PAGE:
NICK: I’ve never read it. I mean, that’s my theory. I’ve never read this as a thing – it’s anecdotal. But it’s across thousands and thousands of people. You’re far more likely to get hard fat on someone, on a man, than on a woman. And then what happens with, again, across thousands and thousands of clients, I’ve seen it so many times, as they get healthier and they improve their nutritional quality, the weight will shift a little bit, but the quality of the fat that you touch, that you grab changes and becomes softer and more pliable and we think when it becomes softer and more pliable, we think it’s probably easier to utilise for energy.

In other words, it’s easier for the body to go, “I’m going to get rid of this”.  And then, of course, the problem with fat is we store our toxins in fat cells. So fat cells don’t just sit there as potential stores of energy, they are full of toxins, and they do a whole range of things that are bad for us. For example, the more fat you carry, the less testosterone that you produce will get used in a way that you want it to get used.
In actual fact, fat cells contain an enzyme called aromatase, and that enzyme will convert the testosterone that your testes produce into estrogen. Hence ‘man boobs’. So fat is a vicious cycle. Being overweight is a vicious cycle. On every single level for both men and women, but it’s worse for men. And I think that is one of the critical reasons why men have poorer health outcomes in general than women.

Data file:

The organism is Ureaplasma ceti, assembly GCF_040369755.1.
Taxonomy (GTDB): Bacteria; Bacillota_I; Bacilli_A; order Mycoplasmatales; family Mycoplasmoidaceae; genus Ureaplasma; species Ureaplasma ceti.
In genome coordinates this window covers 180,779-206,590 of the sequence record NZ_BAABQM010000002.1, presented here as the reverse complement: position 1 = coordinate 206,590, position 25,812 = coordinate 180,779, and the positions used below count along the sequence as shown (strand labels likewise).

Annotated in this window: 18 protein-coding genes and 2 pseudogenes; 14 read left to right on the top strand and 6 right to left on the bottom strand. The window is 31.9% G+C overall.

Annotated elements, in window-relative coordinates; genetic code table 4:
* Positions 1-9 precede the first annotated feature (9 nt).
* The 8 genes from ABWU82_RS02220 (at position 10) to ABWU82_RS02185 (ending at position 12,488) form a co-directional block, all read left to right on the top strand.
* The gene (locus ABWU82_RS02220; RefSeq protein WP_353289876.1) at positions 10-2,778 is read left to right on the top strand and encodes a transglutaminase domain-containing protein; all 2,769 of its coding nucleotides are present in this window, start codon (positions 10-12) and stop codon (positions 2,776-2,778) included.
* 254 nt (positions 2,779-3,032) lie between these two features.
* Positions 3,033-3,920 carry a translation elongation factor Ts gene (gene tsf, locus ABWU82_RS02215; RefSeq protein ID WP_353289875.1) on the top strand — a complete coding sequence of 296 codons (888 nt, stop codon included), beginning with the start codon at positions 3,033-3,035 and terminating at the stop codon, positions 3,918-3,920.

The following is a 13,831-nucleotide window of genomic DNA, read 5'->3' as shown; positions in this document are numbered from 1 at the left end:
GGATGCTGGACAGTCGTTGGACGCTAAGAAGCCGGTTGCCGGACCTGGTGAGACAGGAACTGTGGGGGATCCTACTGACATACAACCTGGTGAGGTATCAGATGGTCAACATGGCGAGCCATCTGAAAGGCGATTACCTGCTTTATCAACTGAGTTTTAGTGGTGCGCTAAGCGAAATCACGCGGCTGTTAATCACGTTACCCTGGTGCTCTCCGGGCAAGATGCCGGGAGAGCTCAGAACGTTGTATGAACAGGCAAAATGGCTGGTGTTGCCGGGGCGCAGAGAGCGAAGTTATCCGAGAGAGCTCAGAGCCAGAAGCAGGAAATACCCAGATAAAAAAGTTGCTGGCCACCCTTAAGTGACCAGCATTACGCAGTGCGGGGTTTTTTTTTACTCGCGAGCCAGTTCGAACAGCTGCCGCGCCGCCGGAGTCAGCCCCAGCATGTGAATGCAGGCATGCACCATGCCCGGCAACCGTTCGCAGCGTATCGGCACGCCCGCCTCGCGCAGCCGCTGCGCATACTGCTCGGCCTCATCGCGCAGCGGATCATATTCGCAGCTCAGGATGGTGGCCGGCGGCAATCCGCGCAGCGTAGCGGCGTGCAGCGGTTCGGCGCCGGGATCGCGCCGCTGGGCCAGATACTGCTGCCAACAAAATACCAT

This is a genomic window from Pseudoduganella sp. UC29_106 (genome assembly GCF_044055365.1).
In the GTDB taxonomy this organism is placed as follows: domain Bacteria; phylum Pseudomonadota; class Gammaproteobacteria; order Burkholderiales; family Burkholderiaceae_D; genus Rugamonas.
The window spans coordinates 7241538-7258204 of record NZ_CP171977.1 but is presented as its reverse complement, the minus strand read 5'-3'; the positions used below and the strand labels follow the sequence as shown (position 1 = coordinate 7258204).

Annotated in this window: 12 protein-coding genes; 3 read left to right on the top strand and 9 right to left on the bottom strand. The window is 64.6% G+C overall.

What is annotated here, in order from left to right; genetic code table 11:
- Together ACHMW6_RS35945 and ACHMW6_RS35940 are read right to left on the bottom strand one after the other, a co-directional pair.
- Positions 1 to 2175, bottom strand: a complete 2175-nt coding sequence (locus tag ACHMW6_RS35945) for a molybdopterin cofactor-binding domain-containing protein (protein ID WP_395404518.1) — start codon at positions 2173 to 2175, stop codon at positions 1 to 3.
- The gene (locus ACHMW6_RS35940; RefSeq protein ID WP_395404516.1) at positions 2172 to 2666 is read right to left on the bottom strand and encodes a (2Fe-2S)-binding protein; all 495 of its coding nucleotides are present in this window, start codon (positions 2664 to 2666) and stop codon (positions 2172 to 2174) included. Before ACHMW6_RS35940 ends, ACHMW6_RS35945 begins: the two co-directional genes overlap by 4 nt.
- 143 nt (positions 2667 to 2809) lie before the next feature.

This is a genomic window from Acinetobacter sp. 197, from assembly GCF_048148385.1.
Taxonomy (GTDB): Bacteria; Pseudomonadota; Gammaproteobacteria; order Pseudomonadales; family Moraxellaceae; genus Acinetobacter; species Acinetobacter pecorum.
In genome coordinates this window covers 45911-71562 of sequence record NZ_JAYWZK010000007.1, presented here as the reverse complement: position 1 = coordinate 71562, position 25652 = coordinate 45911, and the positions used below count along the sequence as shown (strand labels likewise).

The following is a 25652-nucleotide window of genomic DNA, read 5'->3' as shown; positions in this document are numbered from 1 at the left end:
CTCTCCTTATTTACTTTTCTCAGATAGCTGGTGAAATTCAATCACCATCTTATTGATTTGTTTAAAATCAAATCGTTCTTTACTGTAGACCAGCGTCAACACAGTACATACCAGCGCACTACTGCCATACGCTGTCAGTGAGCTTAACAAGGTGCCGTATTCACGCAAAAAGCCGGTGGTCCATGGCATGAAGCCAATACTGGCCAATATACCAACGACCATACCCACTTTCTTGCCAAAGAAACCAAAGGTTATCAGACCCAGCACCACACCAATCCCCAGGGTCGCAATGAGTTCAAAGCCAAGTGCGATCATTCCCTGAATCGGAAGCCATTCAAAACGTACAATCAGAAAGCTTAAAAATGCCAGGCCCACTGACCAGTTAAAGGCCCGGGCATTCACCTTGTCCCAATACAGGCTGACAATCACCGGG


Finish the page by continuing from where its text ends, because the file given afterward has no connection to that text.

BEN: Is it that inflammation and that central fat that gives rise to inflammation and the problems that long-term inflammation can bring?

NICK: Well, yes, as you said, central adiposity. So, in other words, carrying fat around your trunk. So fat legs, not a problem for your health, fat legs have not been associated as a problem with your health.

So, women often get fat legs. Men don’t get fat legs. Men can often have little spindly limbs – upper and lower – and this barrel of a torso. That’s a ticking time bomb. Anybody listening to that, if that’s you, that’s a ticking time bomb. A beer belly (that doesn’t have to come from beer) is visceral fat – fat, not under your skin, that you can grab; fat sat around your organs and squeezing your organs. So, your organs don’t work as well. Again, it’s a total disaster. And I think they’ll never do the studies on this, but I’m absolutely convinced if you were to look at the COVID victims under the age of 60, let’s say, you’re going find a massively disproportionate number of them have visceral fat issues.

 

BEN: I think a lot of men think in the short term maybe think about aesthetics, but has COVID and this whole thing started to shift the focus for men about thinking more about the long-term health? Or do you think it should be getting more men to really consider about being overweight or being at risk?